Mortgage Roundup (2/12/20) – Big Q4, Low Delinquencies & Historic Low Rates

Bernie Sanders wins in New Hampshire. President Trump pulls former US attorney Jessie Liu’s nomination for Treasury role. Meanwhile in mortgage news …

Mortgage lending just had its biggest quarter in 14 years with originations climbing to their highest level since 2005, according to fourth quarter lending data from the Federal Reserve Bank of New York.

The President’s budget for FY2021 calls for the elimination of block grant programs and a reduction of the Department of Housing and Urban Development’s budget by 15 percent.

As employment remains strong, so does mortgage loan performance. Mortgage delinquencies dropped to a 40-year low in the fourth quarter as strong employment bolstered borrowers’ ability to make timely payments, the Mortgage Bankers Association said.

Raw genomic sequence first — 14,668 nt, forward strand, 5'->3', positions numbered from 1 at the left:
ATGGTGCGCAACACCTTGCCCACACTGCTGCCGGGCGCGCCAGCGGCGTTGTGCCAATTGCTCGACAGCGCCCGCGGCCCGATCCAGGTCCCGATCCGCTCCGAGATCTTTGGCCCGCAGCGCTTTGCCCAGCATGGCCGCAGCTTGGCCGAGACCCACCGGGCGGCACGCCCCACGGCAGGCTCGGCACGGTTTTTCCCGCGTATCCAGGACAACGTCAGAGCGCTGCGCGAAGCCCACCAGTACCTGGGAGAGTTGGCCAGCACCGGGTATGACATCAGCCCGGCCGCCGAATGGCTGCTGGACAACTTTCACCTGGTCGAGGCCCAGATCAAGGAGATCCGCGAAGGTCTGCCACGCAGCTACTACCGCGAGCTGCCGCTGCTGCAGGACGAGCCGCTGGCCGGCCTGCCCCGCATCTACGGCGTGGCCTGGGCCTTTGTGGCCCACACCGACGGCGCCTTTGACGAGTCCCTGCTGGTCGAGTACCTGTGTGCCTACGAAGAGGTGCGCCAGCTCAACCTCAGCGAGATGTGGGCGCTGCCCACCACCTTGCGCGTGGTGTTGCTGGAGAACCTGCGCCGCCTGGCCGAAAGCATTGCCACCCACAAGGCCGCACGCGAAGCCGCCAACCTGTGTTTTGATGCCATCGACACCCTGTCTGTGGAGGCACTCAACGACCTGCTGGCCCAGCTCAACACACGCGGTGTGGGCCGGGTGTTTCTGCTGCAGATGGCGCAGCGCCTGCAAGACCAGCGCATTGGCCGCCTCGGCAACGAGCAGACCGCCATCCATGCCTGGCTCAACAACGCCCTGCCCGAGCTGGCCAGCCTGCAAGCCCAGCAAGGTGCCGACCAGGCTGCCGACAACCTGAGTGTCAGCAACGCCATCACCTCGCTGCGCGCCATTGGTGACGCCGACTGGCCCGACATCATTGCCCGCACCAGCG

With the 30-year mortgage rate just 14 basis points above its all-time low of 3.31, Bloomberg reports that mortgage-backed security investors are bracing themselves for a wave of refinancings in the coming months.

Inman examines how the mortgage market has evolved over the past decade.

Fannie Mae and Freddie Mac issue guidance for LIBOR-less world.

Federal Reserve Chairman Jerome Powell heads to Capitol Hill for two days of testimony and questioning about new growth risks. Powell will face questions about how the central bank might respond to new economic uncertainties emanating from China. The Fed cut interest rates three times last year, after raising it four times in 2018.

Credit card debt rose to a record $930 billion in the final quarter of 2019. USA Today examines the top reasons consumers carry an average balance of $6,200.